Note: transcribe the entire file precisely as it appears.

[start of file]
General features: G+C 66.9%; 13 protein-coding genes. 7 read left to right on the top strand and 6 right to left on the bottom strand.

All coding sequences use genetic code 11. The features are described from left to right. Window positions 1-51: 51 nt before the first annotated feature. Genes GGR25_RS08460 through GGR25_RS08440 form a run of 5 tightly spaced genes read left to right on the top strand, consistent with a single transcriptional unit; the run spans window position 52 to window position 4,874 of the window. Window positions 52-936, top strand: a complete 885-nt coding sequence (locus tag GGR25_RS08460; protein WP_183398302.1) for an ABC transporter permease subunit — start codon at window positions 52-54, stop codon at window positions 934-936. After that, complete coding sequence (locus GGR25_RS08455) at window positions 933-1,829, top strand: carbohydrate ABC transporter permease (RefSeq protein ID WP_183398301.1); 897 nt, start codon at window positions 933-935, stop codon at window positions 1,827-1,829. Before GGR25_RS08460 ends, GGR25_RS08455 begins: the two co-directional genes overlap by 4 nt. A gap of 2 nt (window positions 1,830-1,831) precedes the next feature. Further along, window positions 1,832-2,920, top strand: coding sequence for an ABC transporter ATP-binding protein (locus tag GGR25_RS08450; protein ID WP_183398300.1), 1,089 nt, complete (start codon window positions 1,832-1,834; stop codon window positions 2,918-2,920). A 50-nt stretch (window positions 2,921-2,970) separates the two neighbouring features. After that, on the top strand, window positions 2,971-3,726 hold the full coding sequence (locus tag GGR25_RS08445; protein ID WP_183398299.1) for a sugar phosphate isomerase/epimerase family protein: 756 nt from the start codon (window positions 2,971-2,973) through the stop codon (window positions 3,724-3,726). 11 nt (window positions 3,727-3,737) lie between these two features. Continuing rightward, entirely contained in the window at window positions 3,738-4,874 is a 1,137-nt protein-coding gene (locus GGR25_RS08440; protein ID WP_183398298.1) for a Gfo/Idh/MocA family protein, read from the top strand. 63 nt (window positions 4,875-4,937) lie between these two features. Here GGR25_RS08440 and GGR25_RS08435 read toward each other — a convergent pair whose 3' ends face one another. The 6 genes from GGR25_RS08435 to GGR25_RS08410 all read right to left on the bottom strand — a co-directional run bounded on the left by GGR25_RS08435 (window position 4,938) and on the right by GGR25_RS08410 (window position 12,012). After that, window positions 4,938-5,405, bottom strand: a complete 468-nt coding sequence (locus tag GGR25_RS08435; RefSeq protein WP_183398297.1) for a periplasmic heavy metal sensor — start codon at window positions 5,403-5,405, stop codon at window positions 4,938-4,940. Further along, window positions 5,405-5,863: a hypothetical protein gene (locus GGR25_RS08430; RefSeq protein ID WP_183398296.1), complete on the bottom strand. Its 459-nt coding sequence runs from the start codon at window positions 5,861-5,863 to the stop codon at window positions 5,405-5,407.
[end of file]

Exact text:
General features: G+C 66.9%; 13 protein-coding genes. 7 read left to right on the top strand and 6 right to left on the bottom strand.

All coding sequences use genetic code 11. The features are described from left to right. Window positions 1-51: 51 nt before the first annotated feature. Genes GGR25_RS08460 through GGR25_RS08440 form a run of 5 tightly spaced genes read left to right on the top strand, consistent with a single transcriptional unit; the run spans window position 52 to window position 4,874 of the window. Window positions 52-936, top strand: a complete 885-nt coding sequence (locus tag GGR25_RS08460; protein WP_183398302.1) for an ABC transporter permease subunit — start codon at window positions 52-54, stop codon at window positions 934-936. After that, complete coding sequence (locus GGR25_RS08455) at window positions 933-1,829, top strand: carbohydrate ABC transporter permease (RefSeq protein ID WP_183398301.1); 897 nt, start codon at window positions 933-935, stop codon at window positions 1,827-1,829. Before GGR25_RS08460 ends, GGR25_RS08455 begins: the two co-directional genes overlap by 4 nt. A gap of 2 nt (window positions 1,830-1,831) precedes the next feature. Further along, window positions 1,832-2,920, top strand: coding sequence for an ABC transporter ATP-binding protein (locus tag GGR25_RS08450; protein ID WP_183398300.1), 1,089 nt, complete (start codon window positions 1,832-1,834; stop codon window positions 2,918-2,920). A 50-nt stretch (window positions 2,921-2,970) separates the two neighbouring features. After that, on the top strand, window positions 2,971-3,726 hold the full coding sequence (locus tag GGR25_RS08445; protein ID WP_183398299.1) for a sugar phosphate isomerase/epimerase family protein: 756 nt from the start codon (window positions 2,971-2,973) through the stop codon (window positions 3,724-3,726). 11 nt (window positions 3,727-3,737) lie between these two features. Continuing rightward, entirely contained in the window at window positions 3,738-4,874 is a 1,137-nt protein-coding gene (locus GGR25_RS08440; protein ID WP_183398298.1) for a Gfo/Idh/MocA family protein, read from the top strand. 63 nt (window positions 4,875-4,937) lie between these two features. Here GGR25_RS08440 and GGR25_RS08435 read toward each other — a convergent pair whose 3' ends face one another. The 6 genes from GGR25_RS08435 to GGR25_RS08410 all read right to left on the bottom strand — a co-directional run bounded on the left by GGR25_RS08435 (window position 4,938) and on the right by GGR25_RS08410 (window position 12,012). After that, window positions 4,938-5,405, bottom strand: a complete 468-nt coding sequence (locus tag GGR25_RS08435; RefSeq protein WP_183398297.1) for a periplasmic heavy metal sensor — start codon at window positions 5,403-5,405, stop codon at window positions 4,938-4,940. Further along, window positions 5,405-5,863: a hypothetical protein gene (locus GGR25_RS08430; RefSeq protein ID WP_183398296.1), complete on the bottom strand. Its 459-nt coding sequence runs from the start codon at window positions 5,861-5,863 to the stop codon at window positions 5,405-5,407.